Unless you’ve been living in a cave for the past week, you’ll know all about the iPad, Apple’s new wunderkit – what it has, what it has not, what it’s for, what it’s not for, and so on.
Fortunately, the term ‘iPad’ is very quick and easy to search for. So, it’s a doddle to monitor. So, that’s what I’ve done.
The same goes for iPhone and iPod, so I thought it would be interesting to see all three lined up against each other. Inevitably the other two models in the Apple i-stable receive attention, so right now, all their figures are up. But this is more of a slow-burner. In a few weeks or months’ time it will be interesting to see how their charts look. Will one product cannibalise another? Will any of them drop off the radar?
Let’s take a look. Click here to see the dashboard, or click the image below.
First off, regarding the layout, well I thought it might be nice to nod to Apple’s design ethos and make it a bit more sophisticated than previous dashboards (all of which you can also see on the Netvibes tabs). This approach also endears you to clients. 😉
I also just concentrated on three sources: Twitter, because everyone tweets nowadays; blogs, because there are some very smart bloggers out there who can offer real insight into Apple strategy; and forums, because they’re often the forgotten social media platform and yet tech forums can offer heated debate, if not often informed opinion.
Twitter buzz is, unsurprisingly, up across the board. There is a quite astonishing sudden spike showing when the iPad was launched (at time of writing – you won’t be able to see it after a week or so as the charts move on). Interestingly the iPhone buzz seemed to drop off quite quickly but also displays a ‘dead cat bounce’, that is, a sudden short spike after the fall. The iPad does too, but the iPod less so. This implies that the iPhone and iPad are seen as more contemporary products, the iPod less so.
The iPad tweets are all about the new kid on the block – what it does, links to reviews and so on. The iPhone tweets seem to mention the iPad and iPod, indicating a middle position in people’s attitudes. The iPod tweets are much more varied, talking about music rather than the product for example, which to me implies people have got over their wonderful new kit and are concentrating on the media instead. It will be interesting to see whether iPad conversations in a year or so will similarly discuss films, music and published media in the same way.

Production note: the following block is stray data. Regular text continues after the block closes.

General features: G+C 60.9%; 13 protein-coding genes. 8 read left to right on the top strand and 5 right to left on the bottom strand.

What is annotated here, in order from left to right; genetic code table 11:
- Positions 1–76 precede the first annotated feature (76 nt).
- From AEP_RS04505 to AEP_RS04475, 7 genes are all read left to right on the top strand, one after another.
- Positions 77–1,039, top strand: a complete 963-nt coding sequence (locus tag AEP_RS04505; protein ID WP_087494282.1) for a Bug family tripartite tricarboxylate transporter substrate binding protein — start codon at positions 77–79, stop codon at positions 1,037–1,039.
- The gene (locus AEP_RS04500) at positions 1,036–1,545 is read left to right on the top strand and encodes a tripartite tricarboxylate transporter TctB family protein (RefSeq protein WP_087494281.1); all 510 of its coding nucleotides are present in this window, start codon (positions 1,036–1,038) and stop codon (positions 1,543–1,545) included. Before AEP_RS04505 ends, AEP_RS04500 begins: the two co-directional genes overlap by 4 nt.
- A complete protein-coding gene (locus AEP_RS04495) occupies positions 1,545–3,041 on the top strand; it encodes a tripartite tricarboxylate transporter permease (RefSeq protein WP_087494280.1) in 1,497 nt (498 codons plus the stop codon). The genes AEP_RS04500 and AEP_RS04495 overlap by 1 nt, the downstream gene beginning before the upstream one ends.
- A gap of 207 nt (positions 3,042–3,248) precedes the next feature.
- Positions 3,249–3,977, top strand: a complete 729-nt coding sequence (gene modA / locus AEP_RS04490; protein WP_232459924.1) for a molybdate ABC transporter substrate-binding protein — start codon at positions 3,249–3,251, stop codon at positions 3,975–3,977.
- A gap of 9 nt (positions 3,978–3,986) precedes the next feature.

We see the same buzz profile as for Twitter – big red spikes, mirrored across all products. This time however the iPod peaked earlier than the iPhone, although it has approximately half the amount of traffic. The iPad trumps them all, with over 20,000 posts at launch.
The blog posts are all mashed up. Everyone seems to be talking about all products, comparing and contrasting. Maybe they will polarise in future.
Again, we see a familiar buzz profile, although this time the iPad, iPhone and iPod have a similar number of mentions at their peak. The actual forum posts aren’t that great in terms of quality however – mostly anecdotal and, strangely, Japanese. Maybe time to bring out the English language filter to snip them out.
It’s always difficult knowing how to approach Apple. I sometimes wonder what their PR team actually does. I mean, can you imagine? Maybe you spend a few days in the office monitoring the buzz out there – none of which you really had to work to achieve – then go to the pub.
Of course, I don’t believe it’s that simple. But Apple is a strange beast. I’m tempted to say they really shouldn’t do anything with social media because they have such huge amounts of traffic and overwhelmingly positive sentiments. I think that, from a marketing perspective, they have to be careful not to cannibalise across the products. I’m sure they’ve considered this too. Smartarses.
But perhaps this is, as I said at the outset, a slowburner. Maybe this really is an opportunity for companies like Apple to watch what happens across social media, comparing and contrasting how different audiences behave.
For example, I was surprised to find that when looking at Bono’s twitter buzz, not only did it react much more quickly and at higher volume than other platforms – which is to be expected maybe – it was also more protracted buzz. That is, it took longer to die down than blogging or forums. I did not expect that, and I do wonder whether it’s a consistent pattern. I guess we just have to listen and learn.